Why do we kiln dry the logs (and every other piece of wood) used in your wood building?
Uniformity and stability.
Kiln-dried logs are “pre-shrunk” before milling to a final profile to create a uniform and stable log wall system with less settling and tighter joints. In fact, throughout much of the United States, Honest Abe’s log wall system will qualify as a “non-settling” system. However, years of experience have taught us how to create a building method to account for minor changes in the wood.
Careful drying in a controlled environment minimizes checking (cracking), which occurs in the kilns, before milling and during final construction.
After kiln-drying the logs, trained inspectors can grade defective logs for exclusion. Logs selected for use in your home package are stamped with a TPI standard of LogWall-40.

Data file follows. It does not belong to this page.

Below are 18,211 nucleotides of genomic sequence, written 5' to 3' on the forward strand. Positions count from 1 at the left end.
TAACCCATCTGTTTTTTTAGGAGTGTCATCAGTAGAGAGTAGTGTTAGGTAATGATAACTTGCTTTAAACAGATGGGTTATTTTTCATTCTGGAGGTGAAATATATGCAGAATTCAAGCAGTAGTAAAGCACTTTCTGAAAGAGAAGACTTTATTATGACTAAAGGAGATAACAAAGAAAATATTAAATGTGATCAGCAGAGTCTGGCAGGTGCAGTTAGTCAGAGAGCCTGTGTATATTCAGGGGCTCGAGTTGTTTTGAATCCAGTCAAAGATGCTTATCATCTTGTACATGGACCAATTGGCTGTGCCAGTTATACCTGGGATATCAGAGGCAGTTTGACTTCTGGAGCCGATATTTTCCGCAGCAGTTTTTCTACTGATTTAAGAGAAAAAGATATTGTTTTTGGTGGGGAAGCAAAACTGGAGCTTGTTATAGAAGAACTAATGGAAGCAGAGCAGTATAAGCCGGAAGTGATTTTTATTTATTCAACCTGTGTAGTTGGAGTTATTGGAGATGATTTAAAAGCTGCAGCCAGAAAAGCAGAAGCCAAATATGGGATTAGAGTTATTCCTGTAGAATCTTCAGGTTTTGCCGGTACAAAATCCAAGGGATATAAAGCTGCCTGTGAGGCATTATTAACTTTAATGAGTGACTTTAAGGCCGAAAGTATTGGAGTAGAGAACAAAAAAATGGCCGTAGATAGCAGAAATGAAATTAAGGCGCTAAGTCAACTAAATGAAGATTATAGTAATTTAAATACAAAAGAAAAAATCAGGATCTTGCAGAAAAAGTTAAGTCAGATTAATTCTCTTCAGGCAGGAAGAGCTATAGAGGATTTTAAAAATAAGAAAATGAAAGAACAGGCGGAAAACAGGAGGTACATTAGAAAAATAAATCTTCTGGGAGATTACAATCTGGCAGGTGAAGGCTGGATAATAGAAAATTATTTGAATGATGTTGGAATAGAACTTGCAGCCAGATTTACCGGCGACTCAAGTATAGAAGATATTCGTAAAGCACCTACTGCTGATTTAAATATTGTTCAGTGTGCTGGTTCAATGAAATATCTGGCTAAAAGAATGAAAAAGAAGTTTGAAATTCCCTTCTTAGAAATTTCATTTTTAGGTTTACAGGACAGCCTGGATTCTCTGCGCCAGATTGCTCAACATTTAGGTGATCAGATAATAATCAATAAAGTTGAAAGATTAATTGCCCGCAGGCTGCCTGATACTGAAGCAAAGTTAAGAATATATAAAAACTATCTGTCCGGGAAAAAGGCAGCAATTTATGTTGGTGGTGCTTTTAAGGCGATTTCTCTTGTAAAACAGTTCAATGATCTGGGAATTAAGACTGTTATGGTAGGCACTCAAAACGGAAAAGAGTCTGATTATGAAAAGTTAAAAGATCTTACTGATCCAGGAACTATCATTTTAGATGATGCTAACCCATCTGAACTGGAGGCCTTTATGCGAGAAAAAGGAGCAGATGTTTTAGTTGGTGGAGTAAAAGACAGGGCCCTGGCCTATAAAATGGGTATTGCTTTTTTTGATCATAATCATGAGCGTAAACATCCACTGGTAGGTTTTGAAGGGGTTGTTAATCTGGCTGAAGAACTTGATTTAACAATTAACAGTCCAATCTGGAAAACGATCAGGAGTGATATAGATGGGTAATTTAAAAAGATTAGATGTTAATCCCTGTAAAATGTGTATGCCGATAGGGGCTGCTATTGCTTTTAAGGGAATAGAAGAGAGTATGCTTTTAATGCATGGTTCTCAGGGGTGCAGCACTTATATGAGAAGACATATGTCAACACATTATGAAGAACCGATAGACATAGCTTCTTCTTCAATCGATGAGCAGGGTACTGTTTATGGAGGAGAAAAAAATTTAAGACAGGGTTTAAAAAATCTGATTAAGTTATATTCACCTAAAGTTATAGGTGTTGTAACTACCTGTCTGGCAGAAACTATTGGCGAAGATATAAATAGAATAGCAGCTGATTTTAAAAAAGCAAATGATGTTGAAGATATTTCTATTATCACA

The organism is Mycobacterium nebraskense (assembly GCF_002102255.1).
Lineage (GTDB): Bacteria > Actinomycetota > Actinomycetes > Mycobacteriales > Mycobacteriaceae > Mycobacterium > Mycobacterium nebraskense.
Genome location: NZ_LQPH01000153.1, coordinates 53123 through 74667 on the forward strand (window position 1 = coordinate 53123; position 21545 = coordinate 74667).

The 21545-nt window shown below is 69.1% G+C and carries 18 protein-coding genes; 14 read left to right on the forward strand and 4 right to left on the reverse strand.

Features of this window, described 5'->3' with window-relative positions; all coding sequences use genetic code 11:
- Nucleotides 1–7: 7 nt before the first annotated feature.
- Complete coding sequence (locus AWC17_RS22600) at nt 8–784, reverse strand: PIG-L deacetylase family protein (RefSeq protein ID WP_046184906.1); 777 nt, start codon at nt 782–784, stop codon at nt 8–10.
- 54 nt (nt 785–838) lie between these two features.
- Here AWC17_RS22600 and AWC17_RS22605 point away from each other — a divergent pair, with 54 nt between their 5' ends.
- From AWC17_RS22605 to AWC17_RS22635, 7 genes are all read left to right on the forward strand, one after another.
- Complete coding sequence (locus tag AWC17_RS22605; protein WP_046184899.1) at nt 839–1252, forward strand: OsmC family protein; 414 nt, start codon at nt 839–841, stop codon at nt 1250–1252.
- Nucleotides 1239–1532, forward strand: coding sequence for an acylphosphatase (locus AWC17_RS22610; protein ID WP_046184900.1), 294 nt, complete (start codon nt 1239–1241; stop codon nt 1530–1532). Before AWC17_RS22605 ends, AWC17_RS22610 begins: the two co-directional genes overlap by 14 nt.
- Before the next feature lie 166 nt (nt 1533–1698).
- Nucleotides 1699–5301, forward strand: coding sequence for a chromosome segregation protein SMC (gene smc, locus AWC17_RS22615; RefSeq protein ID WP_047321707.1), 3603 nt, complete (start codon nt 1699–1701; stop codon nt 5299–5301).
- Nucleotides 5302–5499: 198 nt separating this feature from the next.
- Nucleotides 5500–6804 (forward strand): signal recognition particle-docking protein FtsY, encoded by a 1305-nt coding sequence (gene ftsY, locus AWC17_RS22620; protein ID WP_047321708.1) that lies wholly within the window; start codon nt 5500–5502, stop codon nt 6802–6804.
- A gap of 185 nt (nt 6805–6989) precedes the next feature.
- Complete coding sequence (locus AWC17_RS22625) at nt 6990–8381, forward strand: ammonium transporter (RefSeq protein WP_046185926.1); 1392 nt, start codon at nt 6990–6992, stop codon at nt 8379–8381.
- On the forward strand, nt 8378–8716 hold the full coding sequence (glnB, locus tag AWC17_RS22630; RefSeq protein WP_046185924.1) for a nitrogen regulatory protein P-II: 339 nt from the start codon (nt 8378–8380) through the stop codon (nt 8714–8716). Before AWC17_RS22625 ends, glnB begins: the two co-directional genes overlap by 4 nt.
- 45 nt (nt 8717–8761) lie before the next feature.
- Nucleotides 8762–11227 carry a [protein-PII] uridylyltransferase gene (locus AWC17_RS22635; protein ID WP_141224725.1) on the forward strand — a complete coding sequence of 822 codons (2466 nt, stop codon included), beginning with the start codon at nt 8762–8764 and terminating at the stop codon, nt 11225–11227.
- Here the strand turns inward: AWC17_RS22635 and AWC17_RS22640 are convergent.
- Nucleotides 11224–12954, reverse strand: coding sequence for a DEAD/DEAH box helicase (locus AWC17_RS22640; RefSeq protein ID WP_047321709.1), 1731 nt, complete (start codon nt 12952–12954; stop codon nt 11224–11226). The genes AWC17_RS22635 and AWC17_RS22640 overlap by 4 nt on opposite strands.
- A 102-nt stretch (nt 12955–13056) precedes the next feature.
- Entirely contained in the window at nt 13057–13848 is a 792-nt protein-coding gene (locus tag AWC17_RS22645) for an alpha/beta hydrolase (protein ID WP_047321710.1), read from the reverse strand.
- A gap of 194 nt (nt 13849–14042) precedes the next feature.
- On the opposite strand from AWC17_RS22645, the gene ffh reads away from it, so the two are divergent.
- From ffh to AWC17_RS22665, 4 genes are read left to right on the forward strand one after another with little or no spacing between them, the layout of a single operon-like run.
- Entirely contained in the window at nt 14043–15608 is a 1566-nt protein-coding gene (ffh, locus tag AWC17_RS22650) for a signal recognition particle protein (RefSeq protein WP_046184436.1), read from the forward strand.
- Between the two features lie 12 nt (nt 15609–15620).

Heat from kiln-drying will destroy any fungi that cause wood decay, as well as any insects, their eggs or larvae.
Most pitch in the wood is crystallized during kiln drying, preventing “sap” from seeping to the surface after the home is constructed.
Durable Finishes. Interior and exterior finishes can be applied immediately following construction for more convenient and immediate protection. Applications may absorb deeper and last longer.
It’s estimated that 10,000 pounds of water are removed from the typical home, significantly reducing the weight of the logs. Two people can handle even the longest logs during the construction process.